"A remarkable new book Now You See It offers a fresh and reassuring perspective on how to manage anxieties about the bewildering pace of technological change. . . . Her work is the most powerful yet to insist that we can manage the impact of these changes. Anya Kamenetz, Fast Company
"The author takes us on a journey through contemporary classrooms and offices to describe how they are changing or, according to her, should change. . . .Now You See It is filled with instructive anecdotes and genuine insights."
Mark Changizi, Wall Street Journal
"Her book 'Now You See It' celebrates the brain as a lean, mean, adaptive multitasking machine that with proper care and feeding can do much more than our hidebound institutions demand of it. . . Davidson is such a good storyteller, and her characters are well drawn."

Christopher Chabris, New York Times
Davidson has produced an exceptional and critically important book, one that is all-but-impossible to put down and likely to shape discussions for years to come. [Top 10 Science Book, Fall 2011]
Publishers Weekly
Humorous, poignant, entertaining, endearing, touching and challenging. It is a book I would happily recommend to anyone engaged in teaching at any level It is devised to convince readers that the human mind is ready for the next quantum advance into our collective future.

Steve Wheeler, Book of the Week, Times Higher Education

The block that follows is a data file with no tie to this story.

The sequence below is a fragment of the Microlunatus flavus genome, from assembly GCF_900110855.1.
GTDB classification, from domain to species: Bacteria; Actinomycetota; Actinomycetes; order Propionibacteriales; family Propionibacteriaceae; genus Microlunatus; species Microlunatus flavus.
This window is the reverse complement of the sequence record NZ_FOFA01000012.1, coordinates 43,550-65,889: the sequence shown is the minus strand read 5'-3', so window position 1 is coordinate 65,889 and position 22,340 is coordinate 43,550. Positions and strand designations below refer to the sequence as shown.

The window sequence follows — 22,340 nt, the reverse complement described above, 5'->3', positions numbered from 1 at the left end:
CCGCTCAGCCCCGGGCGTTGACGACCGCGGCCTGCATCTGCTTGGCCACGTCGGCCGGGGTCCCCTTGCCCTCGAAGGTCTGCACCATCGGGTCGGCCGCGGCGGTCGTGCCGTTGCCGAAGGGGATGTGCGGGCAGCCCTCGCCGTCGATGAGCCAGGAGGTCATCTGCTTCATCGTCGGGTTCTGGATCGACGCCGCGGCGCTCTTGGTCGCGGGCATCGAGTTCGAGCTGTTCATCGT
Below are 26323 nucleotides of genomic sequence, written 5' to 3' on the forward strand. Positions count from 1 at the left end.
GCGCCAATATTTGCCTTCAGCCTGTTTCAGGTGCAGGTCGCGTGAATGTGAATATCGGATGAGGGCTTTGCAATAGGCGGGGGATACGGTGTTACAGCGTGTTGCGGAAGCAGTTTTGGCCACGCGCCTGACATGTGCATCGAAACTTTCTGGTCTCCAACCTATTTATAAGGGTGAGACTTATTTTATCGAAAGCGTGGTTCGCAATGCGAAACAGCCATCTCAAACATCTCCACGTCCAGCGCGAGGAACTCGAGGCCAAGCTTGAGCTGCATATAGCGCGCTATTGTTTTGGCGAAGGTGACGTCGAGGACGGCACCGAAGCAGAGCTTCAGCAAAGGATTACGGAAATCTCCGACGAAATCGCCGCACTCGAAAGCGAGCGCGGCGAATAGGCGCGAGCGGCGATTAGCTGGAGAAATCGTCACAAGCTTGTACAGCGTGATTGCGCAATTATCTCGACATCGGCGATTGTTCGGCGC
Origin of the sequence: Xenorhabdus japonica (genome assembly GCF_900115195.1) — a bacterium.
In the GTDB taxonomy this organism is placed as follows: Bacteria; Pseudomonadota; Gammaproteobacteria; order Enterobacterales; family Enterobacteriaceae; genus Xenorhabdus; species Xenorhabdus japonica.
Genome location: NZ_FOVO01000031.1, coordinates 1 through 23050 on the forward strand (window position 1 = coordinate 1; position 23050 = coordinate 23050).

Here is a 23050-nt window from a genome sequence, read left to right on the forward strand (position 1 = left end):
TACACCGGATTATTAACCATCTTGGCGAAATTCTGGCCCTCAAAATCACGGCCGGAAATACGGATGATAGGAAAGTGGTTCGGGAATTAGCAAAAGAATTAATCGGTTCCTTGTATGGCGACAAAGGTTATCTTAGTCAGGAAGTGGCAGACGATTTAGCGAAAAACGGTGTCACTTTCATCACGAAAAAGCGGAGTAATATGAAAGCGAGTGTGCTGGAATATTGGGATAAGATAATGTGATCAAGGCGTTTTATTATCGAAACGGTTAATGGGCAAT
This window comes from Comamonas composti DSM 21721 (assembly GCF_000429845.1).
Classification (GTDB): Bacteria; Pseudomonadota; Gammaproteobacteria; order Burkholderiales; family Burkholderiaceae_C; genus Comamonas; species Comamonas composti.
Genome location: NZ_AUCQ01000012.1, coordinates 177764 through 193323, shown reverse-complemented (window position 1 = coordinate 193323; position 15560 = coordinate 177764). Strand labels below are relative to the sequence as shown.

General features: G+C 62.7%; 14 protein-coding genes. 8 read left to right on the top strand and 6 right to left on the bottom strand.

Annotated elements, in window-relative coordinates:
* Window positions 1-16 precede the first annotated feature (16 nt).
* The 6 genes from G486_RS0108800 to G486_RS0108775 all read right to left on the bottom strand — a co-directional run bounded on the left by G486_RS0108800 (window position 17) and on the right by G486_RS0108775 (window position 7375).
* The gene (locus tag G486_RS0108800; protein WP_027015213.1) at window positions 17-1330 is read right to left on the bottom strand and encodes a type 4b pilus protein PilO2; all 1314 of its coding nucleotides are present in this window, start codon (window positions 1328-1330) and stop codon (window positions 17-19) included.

Practice Collaboration by Difference: This idea is stolen directly from Cathy N. Davidson's marvelous book, Now You See It. . . .If innovation is our goal then we must pay careful attention to the diversity of the people around our project tables. Joshua Kim, Inside Higher Ed
A preview of the future from an educational innovator... it is becoming clear that our minds are capable of multitasking to a degree far beyond what the 20th-century assembly-line worker or middle manager was trained to do...[Davidson's] points are worth pondering. Kirkus
There is an emerging consensus that higher education has to change significantly, and Davidson makes a compelling case for the ways in which digital technology, allied with neuroscience, will play a leading role in that change. William Pannapacker, Chronicle of Higher Education
[Davidson] makes a provocative case for radical educational and business reforms. . . . Davidson's call to experiment with digital schemes that turn students and workers into motivated problem solvers rings as clear as a bell atop a little red schoolhouse." Bruce Bower, Science News
The book's purpose and strength are in detailing the important lessons we can glean from the online world. If Davidson is right, 21st-century society will move away from categorizing people based on standardized tests, which are crude measures of intelligence at best. Instead we will define new metrics, ones that are better aligned with the skills needed to succeed in the shifting global marketplace. And those who cannot embrace this multidisciplinary world will simply be left behind.
Brian Mossop, Scientific American